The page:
Bioethics Forum Essay
Who Will Be There to Care If There Are No More Nurses?
Imagine you have just been admitted to the hospital. These days it is likely that it would be related to the SARS-Covid virus and your need for 24/7 nursing care to monitor your breathing and bodily functions, assess your progress, deliver treatments, and listen to your fears and anxieties. For 18 months, nurses–more than four million nationwide–have provided care to patients in untenable circumstances, which have included working in unsafe conditions with insufficient personal protective equipment and inadequate staffing while bearing witness to daily suffering and death. They have been there in the middle of the night when patients had questions, were worried about not being able to connect with their families or were scared that this virus really might take their lives. Nurses have used their expertise and clinical skills to educate, support, and grieve with patients, doing so with courage, compassion, and self-sacrifice. They have also been the targets of verbal and physical violence and disrespectful behaviors, and they have been accused being part of conspiracy theories and lying about patient’s diagnosis. They have felt betrayed by the people they have committed to serve.
The pandemic has laid bare the significant shortcomings of a health system rooted in an unsustainable financial model that exploits the physical and emotional labor of its nurses. Nurses are not an endless resource. Increased enrollments in nursing schools cannot make up for the number of nurses leaving the profession and taking years of experience and wisdom with them. In hospitals across the country many units are understaffed, and the staff nurses have just a few years of experience. Nurses do not become expert clinicians overnight. Research indicates that nurses become proficient with three-to-five years of experience working in the same clinical area; to become an “expert” requires five or more years of experience. Cultivating such expertise requires skilled precepting and dedicated mentorship—resources that are in extremely short supply or, in some places, nonexistent.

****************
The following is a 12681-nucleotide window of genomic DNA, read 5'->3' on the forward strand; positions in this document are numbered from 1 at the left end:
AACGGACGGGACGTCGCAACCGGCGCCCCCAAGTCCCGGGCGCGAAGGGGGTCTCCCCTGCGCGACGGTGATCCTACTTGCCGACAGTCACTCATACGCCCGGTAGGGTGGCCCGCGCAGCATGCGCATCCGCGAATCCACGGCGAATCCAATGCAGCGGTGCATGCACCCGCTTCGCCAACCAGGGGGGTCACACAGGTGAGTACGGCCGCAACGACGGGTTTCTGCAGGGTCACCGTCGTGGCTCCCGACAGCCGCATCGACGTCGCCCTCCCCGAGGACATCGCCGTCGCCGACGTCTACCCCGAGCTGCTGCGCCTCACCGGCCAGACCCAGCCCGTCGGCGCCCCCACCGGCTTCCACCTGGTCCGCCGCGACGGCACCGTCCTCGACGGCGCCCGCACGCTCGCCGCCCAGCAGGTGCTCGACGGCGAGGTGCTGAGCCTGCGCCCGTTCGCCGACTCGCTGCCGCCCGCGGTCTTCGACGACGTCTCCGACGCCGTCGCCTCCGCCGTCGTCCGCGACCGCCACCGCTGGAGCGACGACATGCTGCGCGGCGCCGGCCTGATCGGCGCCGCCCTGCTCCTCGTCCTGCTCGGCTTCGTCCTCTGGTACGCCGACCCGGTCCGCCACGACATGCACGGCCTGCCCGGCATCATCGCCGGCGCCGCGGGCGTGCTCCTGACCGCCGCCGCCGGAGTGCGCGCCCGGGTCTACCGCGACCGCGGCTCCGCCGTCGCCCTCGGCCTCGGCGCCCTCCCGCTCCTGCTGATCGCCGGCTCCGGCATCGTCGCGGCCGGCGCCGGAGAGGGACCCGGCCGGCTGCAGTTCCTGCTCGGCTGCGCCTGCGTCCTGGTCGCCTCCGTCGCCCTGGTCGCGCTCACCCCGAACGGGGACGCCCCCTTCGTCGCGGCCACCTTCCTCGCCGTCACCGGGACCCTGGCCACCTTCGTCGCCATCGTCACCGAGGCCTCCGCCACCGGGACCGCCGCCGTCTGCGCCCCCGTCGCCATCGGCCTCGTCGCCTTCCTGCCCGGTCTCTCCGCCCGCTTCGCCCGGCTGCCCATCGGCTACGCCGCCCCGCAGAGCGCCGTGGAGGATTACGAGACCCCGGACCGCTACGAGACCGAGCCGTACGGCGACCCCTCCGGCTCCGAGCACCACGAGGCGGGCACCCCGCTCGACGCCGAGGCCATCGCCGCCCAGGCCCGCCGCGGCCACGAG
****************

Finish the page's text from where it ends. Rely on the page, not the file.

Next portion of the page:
The public must acknowledge the grave risk that current working conditions and public response to the pandemic impose on the sustainability of the nursing profession and the quality of care that patients receive. While you may not need nursing care right now, that reality can change in a heartbeat. Your patient experience, especially in hospitals, is largely determined by the availability and quality of nursing care you receive. At this moment, it is likely that in many areas across the country if you have the benefit of a nurse to provide your care, the nurse is likely to be exhausted, discouraged, and stressed.